Background: The current practice guidelines recommend that Helicobacter pylori (H. pylori) culture and antimicrobial susceptibility testing (AST) be considered after patients failed the second course of H. pylori eradication therapy.
Aims: Here we report the real life experience of following this recommendation in the USA.
Methods: We established an in-house H. pylori culture protocol for AST and identified retrospectively patients who previously failed ≥ 2 courses of anti-H. pylori therapy and underwent esophagogastroduodenoscopy with AST at University of Michigan from 2010 to 2017. We determined the rate of H. pylori antibiotic resistance, the success rates of AST-guided tailored therapy, and the risk factors associated with treatment failure.
Results: Forty-seven patients were identified and 34 (72.3%) had successful cultures and AST. The most common antibiotic resistance was to metronidazole (79.4%), followed by clarithromycin (70.6%) and ciprofloxacin (42.9%). None of the patients were resistant to amoxicillin or tetracycline. The overall success rate of AST-guided tailored therapy was low (44.4%, 12/27). In patients infected with metronidazole-resistant H. pylori, bismuth quadruple therapy appears to be superior compared to non-bismuth quadruple therapy (6/8 or 75.0% vs. 3/14 or 21.4%, P = 0.03). High body mass index was significantly associated with tailored therapy failure (OR 1.24, 95% CI 1.00-1.54, P = 0.049).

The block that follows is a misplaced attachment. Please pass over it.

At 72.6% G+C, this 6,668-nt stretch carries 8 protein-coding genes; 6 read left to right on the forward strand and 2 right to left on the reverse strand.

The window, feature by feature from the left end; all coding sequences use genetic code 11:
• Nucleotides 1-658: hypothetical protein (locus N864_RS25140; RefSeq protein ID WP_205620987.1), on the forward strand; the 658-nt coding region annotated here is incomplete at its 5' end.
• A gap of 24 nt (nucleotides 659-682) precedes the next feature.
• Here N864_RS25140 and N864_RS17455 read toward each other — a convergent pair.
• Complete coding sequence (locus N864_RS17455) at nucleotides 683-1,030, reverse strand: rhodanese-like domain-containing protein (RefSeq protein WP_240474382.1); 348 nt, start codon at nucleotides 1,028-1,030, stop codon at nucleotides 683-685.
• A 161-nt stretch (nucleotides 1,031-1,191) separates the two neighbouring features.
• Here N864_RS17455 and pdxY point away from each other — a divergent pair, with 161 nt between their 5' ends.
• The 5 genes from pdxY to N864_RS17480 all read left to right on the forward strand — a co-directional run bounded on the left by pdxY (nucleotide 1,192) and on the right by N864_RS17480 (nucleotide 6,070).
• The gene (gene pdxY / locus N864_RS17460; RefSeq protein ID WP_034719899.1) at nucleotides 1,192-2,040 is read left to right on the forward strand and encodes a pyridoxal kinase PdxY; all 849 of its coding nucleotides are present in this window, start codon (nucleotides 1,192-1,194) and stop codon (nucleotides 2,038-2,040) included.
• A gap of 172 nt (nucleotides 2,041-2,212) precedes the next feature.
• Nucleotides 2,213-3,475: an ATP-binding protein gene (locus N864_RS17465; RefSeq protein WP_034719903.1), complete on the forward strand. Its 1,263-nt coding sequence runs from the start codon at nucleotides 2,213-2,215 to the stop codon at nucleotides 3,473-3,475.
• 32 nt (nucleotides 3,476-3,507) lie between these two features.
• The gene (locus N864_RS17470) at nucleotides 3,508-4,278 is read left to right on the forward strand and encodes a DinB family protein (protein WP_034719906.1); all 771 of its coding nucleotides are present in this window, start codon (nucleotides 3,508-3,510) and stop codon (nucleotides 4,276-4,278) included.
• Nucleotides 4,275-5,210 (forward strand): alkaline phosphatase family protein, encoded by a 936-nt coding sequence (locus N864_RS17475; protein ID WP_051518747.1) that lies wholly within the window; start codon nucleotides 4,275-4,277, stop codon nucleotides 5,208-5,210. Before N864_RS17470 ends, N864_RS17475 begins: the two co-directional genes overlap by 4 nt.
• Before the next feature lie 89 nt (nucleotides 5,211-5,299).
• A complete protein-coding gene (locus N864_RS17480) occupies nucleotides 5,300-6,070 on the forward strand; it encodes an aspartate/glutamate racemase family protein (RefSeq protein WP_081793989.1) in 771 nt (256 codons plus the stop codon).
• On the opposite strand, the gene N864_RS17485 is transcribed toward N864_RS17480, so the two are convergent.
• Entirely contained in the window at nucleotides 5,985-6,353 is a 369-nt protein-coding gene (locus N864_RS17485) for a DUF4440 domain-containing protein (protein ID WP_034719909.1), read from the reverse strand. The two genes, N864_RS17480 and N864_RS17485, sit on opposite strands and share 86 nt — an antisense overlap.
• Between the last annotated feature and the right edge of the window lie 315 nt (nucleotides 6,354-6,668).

Conclusions: The success rate of AST-guided salvage therapy in the USA is low particularly in those with high BMI. Bismuth-based therapy appears to be better than non-bismuth-based regimens.
Keywords: Antibiotic resistance; Culture; Helicobacter pylori; Salvage therapy.